Yesterday, Liberal leadership hopeful Kevin Falcon came out with his thoughts about our education system and what he would offer teachers if he was elected. His idea was to give teachers incentives based upon (albeit not solely) the performance their students in the Vancouver Sun:
Although some educators may cheer for Kevin Falcon’s incentive as a way to be rewarded for hard work (we do live in a Capitalist society after all), I personally take a pass. This type of movement I fear could keep our education system in the 20th Century, unpersonalized, static. To reward teachers for their students’ scores on standardized assessment actually promotes teachers to teach to the test. That would narrow our education system, not broaden the minds of our students to think critically for themselves or be problem solvers. Standardized tests – the name itself makes me think that the goal of them is to ‘standardize’ our students or make them in to drones that remember material for tests and forget it all a week later. There is nothing genuine, authentic, or lasting about that type of ‘learning.’ I do understand that these set a baseline for education level but when has a standardized test ever ‘wowed’ a teacher or parent or student? It hasn’t happened in my 15 years of teaching. As for the other ways teachers can get merit point such as extracurricular efforts, teacher are already doing them because we generally like what we do! Lets not make them into yet another responsibility and keep them as a healthy choice for teachers. No to merit points!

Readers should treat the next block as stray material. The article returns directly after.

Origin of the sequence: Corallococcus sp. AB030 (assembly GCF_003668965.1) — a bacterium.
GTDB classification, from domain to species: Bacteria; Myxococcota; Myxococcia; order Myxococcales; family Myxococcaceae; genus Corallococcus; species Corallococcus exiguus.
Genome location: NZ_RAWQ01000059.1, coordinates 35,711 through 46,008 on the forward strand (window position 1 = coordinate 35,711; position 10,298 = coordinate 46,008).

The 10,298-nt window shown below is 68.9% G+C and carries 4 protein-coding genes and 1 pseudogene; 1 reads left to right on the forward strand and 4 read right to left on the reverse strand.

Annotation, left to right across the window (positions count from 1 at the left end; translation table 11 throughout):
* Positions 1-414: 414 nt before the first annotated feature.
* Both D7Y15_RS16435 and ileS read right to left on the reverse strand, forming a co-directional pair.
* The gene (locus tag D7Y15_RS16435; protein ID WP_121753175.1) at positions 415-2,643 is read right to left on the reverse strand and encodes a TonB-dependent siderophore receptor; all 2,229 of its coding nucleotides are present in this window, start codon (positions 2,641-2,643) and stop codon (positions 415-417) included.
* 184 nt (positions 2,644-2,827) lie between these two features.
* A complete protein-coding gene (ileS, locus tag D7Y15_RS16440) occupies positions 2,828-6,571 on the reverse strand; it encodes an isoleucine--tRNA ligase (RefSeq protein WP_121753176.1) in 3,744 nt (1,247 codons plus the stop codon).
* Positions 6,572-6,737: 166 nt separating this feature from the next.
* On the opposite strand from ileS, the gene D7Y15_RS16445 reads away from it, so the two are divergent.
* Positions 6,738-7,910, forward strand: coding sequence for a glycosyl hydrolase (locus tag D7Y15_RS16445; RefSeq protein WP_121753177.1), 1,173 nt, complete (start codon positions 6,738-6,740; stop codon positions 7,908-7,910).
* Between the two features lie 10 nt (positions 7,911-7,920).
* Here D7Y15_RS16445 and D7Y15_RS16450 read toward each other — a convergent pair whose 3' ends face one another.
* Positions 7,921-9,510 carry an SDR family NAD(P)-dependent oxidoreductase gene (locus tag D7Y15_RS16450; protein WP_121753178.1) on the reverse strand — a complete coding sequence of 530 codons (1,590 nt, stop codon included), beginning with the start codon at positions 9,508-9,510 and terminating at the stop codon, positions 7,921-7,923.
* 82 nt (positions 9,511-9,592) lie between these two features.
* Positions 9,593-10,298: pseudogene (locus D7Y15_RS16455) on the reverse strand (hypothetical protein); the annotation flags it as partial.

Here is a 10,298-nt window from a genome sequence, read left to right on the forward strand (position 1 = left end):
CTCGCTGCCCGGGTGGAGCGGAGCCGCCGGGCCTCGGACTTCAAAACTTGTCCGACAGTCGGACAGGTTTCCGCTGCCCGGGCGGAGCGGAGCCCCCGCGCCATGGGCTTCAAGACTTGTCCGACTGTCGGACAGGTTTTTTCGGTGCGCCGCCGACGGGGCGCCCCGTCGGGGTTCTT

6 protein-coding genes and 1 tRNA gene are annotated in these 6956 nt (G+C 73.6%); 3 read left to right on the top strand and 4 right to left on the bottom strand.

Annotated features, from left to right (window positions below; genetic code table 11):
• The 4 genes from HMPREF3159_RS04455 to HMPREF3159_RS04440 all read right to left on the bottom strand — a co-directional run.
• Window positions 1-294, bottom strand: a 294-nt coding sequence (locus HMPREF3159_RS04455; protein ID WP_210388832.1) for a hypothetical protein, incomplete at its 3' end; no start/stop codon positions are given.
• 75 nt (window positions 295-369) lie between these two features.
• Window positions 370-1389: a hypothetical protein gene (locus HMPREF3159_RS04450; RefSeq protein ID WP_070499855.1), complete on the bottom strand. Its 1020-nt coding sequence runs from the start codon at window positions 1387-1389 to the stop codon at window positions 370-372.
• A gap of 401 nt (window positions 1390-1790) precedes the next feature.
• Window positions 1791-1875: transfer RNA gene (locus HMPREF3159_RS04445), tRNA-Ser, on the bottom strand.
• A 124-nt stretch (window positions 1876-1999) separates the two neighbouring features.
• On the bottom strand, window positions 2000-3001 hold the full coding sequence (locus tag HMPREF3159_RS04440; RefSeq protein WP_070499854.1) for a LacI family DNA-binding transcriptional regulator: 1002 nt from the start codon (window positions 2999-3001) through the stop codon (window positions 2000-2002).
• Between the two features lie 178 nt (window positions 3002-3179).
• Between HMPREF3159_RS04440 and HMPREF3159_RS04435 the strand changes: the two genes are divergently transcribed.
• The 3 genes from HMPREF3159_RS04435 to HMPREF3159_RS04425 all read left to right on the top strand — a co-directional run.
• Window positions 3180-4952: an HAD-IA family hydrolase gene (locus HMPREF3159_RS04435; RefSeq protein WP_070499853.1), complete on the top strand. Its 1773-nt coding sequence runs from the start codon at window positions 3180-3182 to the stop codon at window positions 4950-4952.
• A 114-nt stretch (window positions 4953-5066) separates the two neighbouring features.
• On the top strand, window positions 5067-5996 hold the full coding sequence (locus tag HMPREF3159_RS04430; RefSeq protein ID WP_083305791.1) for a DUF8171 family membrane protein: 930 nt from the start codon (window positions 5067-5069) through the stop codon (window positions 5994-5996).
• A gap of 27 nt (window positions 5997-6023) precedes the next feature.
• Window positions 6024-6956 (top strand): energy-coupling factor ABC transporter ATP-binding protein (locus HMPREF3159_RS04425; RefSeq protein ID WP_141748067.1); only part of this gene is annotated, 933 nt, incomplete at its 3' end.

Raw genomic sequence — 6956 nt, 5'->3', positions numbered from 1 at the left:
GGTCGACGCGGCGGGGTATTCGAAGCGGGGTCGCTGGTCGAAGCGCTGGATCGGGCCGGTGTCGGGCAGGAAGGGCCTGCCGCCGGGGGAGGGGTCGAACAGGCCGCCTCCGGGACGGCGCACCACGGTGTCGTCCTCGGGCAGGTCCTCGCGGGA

Instead, our education system needs to be progressive and empower our students to become thinkers! Here is a snippet from David Rock’s great book Quiet Leaderhip that I think applies to education and every other aspect of human interaction:
being self-directed is the only way we learn, think, invent, create, solve problems, visualize, rethink, re-engineer – you name it, it all happens within a process of making our own connections. It comes down to whether we improve people’s thinking or we get in the way of their thinking. If we want people to think better, let them do all the thinking, then help them think.
If anything, we should be moving towards this type of leadership with our students, not teaching to standardized tests. The great thing about this snippet is it applies to how teachers can facilitate learning, building a knowledge base and teaching skills upon how to use it, and not feed facts. Teacher as facilitator of learning, not an opportunist on students to make them into a money-making commodity.
Please leave a comment if you like and thanks for reading!